The Detroit Lions have been living on the edge all season. In their first 11 games, they trailed in the fourth quarter. This past week against the New Orleans Saints – we'll remind you it's the first week of December – was the first time the Lions had played in a game decided by more than seven points. Yet they're sitting at 8-4 and in first place in the NFC North, and a big reason for that is Matthew Stafford.
The Lions quarterback is flirting with his best passer rating and completion percentage ever, and is on pace to throw single-digit interceptions for just the second time in his career. The other time? 2009, when Stafford only played three games thanks to injury.
It's going to result in a big payday for Stafford, whose contract expires next season. He's likely to become the highest-paid player in the league, and it's not crazy to think he'll command $25 million per year. That's what his agents had in mind, even before his great 2016.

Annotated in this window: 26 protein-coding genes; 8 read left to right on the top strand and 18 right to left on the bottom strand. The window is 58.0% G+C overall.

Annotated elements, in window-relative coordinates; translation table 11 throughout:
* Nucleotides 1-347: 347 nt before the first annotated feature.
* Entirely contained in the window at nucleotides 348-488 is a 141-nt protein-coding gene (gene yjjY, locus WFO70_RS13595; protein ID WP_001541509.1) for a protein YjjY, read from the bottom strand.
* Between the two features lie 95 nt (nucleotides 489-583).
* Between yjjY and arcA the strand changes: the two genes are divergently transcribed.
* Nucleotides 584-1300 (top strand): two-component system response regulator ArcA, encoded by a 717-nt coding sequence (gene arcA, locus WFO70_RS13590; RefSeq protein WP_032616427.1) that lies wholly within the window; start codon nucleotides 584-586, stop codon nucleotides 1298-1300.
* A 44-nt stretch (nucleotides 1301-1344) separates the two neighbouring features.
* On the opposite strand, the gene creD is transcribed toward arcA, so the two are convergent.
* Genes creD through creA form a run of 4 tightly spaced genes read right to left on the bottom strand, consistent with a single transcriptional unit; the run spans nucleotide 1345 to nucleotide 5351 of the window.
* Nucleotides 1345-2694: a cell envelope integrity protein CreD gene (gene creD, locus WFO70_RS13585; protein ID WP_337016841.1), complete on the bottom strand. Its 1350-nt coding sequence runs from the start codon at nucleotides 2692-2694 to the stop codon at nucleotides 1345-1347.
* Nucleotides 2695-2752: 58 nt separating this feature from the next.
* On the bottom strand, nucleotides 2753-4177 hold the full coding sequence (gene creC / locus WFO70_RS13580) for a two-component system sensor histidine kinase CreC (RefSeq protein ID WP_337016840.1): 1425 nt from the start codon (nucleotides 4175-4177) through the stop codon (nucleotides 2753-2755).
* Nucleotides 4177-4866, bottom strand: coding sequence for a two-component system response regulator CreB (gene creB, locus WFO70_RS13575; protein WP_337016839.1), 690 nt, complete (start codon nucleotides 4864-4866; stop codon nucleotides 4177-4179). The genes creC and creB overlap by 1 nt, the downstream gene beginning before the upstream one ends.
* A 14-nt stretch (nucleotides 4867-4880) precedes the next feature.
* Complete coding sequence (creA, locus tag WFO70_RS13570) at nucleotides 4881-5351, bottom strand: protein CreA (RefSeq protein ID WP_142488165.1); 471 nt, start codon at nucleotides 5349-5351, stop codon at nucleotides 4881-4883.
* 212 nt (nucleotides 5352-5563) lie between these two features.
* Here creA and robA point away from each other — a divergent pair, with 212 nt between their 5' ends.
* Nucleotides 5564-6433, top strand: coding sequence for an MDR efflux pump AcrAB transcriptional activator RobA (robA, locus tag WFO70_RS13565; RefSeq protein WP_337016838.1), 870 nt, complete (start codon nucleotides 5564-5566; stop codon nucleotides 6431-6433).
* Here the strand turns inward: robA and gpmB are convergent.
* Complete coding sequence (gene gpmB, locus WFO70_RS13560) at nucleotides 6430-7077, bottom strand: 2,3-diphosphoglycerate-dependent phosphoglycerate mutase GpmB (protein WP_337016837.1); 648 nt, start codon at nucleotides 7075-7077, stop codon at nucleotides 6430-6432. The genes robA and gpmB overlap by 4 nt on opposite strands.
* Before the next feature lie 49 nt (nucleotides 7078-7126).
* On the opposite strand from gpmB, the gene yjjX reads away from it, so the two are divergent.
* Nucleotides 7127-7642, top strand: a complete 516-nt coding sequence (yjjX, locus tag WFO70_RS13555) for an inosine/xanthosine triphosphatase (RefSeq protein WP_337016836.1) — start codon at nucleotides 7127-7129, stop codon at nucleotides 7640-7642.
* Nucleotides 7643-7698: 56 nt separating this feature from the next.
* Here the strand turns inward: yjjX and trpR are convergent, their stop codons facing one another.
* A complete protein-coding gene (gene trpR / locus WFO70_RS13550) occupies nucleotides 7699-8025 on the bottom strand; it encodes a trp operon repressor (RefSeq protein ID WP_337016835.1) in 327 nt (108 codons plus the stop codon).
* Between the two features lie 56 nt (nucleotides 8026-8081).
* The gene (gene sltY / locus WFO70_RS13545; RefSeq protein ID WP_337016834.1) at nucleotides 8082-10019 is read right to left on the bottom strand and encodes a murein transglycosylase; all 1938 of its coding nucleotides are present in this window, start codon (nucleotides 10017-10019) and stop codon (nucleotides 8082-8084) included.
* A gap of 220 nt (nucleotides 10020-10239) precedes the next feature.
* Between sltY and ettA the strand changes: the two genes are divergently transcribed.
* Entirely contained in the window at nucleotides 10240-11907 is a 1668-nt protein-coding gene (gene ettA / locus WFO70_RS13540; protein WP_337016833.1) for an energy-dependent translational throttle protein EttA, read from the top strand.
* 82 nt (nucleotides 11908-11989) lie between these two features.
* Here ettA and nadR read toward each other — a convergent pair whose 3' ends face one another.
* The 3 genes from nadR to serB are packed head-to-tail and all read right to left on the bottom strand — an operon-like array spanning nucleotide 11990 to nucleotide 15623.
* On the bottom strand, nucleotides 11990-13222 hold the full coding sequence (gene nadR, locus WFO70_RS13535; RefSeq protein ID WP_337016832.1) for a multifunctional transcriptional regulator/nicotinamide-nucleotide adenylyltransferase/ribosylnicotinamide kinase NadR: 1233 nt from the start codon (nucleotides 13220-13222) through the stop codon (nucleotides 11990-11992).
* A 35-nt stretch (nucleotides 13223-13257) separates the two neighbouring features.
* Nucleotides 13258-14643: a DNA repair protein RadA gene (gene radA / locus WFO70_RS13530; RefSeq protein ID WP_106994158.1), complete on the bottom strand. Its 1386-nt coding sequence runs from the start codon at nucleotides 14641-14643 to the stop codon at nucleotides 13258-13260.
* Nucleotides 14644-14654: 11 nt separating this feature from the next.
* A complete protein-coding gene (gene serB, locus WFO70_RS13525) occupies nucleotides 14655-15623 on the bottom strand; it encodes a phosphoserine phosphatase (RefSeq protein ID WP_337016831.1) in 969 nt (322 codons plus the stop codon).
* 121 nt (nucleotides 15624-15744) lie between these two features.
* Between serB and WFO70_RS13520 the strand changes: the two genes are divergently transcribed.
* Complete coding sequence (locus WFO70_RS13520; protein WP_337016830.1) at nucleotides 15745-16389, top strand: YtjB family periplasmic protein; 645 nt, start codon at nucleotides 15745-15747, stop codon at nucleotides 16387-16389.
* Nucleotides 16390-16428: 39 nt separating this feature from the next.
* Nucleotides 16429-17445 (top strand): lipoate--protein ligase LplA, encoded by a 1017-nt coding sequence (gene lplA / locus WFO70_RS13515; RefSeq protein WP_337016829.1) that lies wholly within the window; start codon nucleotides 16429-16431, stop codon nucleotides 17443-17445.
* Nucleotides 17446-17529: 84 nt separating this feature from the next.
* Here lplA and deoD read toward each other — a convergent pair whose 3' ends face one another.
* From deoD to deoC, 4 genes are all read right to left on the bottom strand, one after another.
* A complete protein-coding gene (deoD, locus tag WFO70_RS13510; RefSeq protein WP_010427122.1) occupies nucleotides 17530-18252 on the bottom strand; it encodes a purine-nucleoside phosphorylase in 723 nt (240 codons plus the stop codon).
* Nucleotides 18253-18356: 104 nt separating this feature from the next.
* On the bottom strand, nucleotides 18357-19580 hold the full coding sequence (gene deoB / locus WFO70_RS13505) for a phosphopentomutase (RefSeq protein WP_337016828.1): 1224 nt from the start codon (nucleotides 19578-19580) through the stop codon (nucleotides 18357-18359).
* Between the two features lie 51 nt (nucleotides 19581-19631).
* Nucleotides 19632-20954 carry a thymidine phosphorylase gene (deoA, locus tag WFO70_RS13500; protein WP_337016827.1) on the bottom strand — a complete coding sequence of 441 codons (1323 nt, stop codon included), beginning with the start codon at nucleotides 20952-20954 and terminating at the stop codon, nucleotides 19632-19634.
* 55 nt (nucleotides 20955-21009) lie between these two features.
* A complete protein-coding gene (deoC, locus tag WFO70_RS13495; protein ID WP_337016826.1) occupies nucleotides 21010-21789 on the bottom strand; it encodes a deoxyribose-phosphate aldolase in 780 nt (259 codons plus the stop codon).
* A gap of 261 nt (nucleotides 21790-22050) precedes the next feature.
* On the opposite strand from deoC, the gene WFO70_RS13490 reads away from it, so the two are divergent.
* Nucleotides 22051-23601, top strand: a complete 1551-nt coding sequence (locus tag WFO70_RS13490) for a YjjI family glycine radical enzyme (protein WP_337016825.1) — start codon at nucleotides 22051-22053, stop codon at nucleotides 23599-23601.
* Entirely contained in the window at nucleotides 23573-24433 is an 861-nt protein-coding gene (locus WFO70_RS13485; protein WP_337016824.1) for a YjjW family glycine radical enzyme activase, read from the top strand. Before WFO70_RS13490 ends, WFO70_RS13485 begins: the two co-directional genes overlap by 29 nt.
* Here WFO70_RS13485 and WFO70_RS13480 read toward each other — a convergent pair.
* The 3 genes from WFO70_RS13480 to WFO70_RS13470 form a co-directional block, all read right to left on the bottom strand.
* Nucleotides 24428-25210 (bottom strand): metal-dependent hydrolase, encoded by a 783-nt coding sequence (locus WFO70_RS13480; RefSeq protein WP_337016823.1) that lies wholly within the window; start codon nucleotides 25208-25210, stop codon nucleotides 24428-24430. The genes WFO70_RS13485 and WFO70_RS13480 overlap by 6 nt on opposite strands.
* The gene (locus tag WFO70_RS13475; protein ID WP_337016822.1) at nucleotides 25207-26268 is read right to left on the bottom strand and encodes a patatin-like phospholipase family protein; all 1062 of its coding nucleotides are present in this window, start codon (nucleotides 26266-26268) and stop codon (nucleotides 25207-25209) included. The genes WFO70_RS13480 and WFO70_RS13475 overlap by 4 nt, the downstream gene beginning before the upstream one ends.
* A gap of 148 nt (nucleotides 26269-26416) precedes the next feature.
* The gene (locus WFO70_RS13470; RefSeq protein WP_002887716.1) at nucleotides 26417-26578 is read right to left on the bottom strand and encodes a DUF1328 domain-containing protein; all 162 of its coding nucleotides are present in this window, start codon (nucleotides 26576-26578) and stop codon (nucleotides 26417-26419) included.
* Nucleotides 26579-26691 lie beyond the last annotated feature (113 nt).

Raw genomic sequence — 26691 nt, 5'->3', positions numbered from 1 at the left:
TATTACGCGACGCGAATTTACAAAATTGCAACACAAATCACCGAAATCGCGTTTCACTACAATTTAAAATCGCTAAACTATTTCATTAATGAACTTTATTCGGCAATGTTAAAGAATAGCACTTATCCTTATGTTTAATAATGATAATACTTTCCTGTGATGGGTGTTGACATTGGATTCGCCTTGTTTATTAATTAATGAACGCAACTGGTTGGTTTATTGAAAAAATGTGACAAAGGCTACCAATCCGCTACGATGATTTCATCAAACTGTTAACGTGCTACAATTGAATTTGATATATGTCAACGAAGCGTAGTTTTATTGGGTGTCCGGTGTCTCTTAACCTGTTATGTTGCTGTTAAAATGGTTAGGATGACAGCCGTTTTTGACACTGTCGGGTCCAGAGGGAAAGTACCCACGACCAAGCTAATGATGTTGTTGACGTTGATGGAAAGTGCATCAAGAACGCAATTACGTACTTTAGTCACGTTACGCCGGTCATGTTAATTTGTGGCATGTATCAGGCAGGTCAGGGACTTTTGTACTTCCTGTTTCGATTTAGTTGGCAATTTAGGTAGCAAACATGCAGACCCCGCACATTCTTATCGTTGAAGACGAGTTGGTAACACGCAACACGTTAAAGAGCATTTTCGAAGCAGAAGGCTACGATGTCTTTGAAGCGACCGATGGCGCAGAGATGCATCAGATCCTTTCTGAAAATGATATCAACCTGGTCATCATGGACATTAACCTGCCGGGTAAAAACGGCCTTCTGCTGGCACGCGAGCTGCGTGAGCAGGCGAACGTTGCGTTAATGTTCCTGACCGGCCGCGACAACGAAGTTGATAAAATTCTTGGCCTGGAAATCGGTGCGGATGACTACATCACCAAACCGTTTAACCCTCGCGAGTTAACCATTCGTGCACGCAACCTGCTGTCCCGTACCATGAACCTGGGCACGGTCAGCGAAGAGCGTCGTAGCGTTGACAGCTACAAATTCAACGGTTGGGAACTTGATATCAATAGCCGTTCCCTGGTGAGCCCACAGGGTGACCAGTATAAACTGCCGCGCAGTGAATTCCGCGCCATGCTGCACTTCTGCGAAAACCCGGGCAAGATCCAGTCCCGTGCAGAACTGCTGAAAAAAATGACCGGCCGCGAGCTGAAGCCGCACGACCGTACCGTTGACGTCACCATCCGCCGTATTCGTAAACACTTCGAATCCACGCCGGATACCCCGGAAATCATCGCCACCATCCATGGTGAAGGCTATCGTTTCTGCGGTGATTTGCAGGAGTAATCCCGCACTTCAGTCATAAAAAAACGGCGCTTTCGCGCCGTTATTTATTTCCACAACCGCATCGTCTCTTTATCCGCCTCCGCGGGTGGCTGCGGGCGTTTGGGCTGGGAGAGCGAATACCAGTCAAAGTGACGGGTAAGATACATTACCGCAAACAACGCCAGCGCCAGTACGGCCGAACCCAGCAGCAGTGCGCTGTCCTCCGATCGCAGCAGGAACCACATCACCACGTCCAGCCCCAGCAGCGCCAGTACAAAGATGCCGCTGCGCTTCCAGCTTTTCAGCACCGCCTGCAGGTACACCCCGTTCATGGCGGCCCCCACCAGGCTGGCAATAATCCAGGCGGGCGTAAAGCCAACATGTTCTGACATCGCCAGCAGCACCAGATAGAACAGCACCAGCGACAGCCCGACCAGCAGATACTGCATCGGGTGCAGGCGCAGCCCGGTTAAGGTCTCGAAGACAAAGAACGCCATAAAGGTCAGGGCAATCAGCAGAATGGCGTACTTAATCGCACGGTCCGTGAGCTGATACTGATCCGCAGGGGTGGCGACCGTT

He probably won't have to wait until 2017, either. The Lions haven't exactly seen much postseason success in the past 60 years, winning just one playoff game since 1957. They'd be wise to lock Stafford up to a long-term deal, even if it means meeting his salary demands.
Currently, Stafford is making $17 million and is on the books for another $16.5 million last year. He signed an extension in 2013 and turns 29 in February, so he's still got plenty of good years left in him.
This offseason, Colts quarterback Andrew Luck signed a five-year, $122.97 million deal, which is the richest in NFL history. Luck is making about $24.6 million per year with his new contract.
He joined Drew Brees, Joe Flacco and Carson Palmer as the only quarterbacks to average more than $22 million per season.
Stafford has a very real chance to surpass all of them. He can put himself in a much better position by getting Detroit back to the postseason and leading them to a victory once they're there.